Aligning your pricing with product value will be a hugely determining factor for your users stickiness. They signed up to your product because of the value it offers, and they’ll stay if they’re paying for what they’re getting out of it.
Usage-based pricing is becoming increasingly popular amongst SaaS companies. According to the report 2021 State of Usage-Based Pricing, 45% of surveyed SaaS companies applied this type pricing strategy in 2021, 18% up from the previous year.
Usage-based pricing means the monthly or annual costs are directly related to a customers’ use of a product, or the number of transactions facilitated through the product. In essence, the more a customer is using the product, the more they will pay.
HubSpot, one of the leading leading SaaS CRM platforms, has successfully adopted usage-based pricing:
Customers started using your product because it offers value. Usage-based pricing as a tried-and-tested method ensures your customers stick.
Price can be a deciding factor whether or not a user will renew and stay with you.
The aim is to align pricing with product value to make sure customers are paying for what they need the product for.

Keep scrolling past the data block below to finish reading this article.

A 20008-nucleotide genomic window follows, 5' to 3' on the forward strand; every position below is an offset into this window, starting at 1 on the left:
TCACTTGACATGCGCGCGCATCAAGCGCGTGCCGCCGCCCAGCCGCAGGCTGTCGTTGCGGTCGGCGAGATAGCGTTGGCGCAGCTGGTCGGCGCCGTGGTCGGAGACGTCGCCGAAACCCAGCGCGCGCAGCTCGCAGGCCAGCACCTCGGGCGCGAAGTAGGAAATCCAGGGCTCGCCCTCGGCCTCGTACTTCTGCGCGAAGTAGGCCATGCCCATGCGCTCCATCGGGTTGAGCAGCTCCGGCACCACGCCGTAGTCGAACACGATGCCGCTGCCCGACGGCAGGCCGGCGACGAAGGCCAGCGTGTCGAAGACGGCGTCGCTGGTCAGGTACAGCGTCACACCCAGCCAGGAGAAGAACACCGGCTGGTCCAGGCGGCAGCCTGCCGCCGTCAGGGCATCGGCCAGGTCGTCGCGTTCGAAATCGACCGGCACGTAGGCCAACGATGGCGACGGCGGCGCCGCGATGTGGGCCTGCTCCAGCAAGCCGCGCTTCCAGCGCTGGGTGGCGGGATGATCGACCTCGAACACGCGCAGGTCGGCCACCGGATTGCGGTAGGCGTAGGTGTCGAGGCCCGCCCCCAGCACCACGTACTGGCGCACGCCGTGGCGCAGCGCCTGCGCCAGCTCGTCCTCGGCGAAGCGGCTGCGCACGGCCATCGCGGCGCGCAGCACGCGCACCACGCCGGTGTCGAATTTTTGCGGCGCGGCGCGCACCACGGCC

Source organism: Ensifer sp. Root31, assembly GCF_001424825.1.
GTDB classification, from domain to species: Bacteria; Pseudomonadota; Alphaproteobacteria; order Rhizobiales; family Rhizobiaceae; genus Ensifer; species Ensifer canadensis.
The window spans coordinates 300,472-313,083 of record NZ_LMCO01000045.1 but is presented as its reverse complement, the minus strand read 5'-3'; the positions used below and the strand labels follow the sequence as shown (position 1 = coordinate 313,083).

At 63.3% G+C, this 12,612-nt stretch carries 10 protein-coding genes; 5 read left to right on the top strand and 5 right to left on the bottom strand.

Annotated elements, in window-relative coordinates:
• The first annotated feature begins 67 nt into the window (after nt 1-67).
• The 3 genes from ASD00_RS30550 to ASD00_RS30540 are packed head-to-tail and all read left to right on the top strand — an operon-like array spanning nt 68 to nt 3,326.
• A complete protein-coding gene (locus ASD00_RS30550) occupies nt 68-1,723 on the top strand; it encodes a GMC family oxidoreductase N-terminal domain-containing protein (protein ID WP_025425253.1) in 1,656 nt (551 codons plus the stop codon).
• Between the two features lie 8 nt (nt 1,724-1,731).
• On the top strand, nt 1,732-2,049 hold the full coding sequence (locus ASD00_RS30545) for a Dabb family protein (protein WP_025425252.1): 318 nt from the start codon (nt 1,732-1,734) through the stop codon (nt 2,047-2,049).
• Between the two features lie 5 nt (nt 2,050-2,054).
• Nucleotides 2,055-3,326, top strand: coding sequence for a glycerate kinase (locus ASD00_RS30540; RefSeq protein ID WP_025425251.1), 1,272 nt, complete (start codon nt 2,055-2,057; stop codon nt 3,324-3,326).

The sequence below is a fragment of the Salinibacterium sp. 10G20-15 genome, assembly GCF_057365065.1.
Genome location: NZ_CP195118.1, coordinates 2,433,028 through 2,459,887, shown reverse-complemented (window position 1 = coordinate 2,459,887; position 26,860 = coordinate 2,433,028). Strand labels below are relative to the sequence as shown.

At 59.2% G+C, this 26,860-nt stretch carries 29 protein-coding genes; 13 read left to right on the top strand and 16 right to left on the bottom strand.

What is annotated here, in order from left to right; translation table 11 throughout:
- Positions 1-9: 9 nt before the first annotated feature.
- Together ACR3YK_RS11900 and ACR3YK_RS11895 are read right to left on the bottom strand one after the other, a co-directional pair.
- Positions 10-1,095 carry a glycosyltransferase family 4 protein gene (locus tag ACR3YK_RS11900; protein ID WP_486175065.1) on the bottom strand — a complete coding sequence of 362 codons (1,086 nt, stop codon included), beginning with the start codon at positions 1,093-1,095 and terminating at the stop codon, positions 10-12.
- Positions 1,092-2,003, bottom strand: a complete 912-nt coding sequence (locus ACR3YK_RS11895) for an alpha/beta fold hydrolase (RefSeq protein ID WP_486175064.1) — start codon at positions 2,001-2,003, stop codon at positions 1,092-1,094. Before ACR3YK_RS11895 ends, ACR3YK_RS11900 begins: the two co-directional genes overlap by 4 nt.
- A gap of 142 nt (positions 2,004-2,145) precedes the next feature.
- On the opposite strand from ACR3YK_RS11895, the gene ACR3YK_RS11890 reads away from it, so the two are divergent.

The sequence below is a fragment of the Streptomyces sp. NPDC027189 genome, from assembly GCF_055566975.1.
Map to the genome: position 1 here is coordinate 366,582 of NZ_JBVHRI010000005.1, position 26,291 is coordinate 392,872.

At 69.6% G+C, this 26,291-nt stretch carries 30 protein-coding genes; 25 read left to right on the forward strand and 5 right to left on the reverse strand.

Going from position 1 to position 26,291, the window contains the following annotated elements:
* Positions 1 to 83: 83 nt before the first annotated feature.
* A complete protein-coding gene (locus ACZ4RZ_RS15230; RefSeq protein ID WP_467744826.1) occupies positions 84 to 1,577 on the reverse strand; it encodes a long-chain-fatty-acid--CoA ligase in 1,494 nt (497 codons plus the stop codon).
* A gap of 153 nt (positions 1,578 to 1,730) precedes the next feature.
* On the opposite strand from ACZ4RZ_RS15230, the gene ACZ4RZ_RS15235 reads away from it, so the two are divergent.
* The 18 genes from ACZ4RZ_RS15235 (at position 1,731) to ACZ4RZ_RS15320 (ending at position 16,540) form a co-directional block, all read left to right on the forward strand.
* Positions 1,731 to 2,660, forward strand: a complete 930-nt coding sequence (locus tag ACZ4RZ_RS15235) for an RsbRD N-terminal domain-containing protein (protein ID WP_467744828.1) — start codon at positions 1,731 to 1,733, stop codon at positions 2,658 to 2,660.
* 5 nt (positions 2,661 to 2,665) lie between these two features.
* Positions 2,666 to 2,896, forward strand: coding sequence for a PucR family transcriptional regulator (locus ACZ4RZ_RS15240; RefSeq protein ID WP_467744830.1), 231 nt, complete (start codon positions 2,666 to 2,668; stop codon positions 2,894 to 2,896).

As your customer’s business grows, so will their usage of your product and with that also recurring subscription cost, leading to increased revenue over time.
One of the key questions to ask yourself when implementing usage-based pricing is what your value metric is. Value metrics are specific to each business and can vary. For example, “marketing contacts” is the value metric applied by HubSpot’s pricing strategy.
How to identify your value metric?
- Look at your value proposition canvas for your ideal customer and define their Job-To-Be-Done. Why are your customers using your product priomarily for?
- Break down their Job-To-Be-Done into individual parts.
- Define and answer each of the parts:
(A) Is it aligning with my customers’ needs?
(B) Is it scalable?
(C) Has it appeal? As in, has it a strong-enough value to my ideal customers as part of my acquisition and retention efforts?
(D) Can value and pricing be aligned to scale sensibly in the way that the customer is happy to pay more as their usage increases?
- Can you answer to any of the above questions to the parts with “yes,” your next move should be running a survey to your customers. I sugest using Maximum Difference Scaling (MaxDiff) questions, your customers are being asked to pick or rate on a scale the most and least appealing part – or product feature.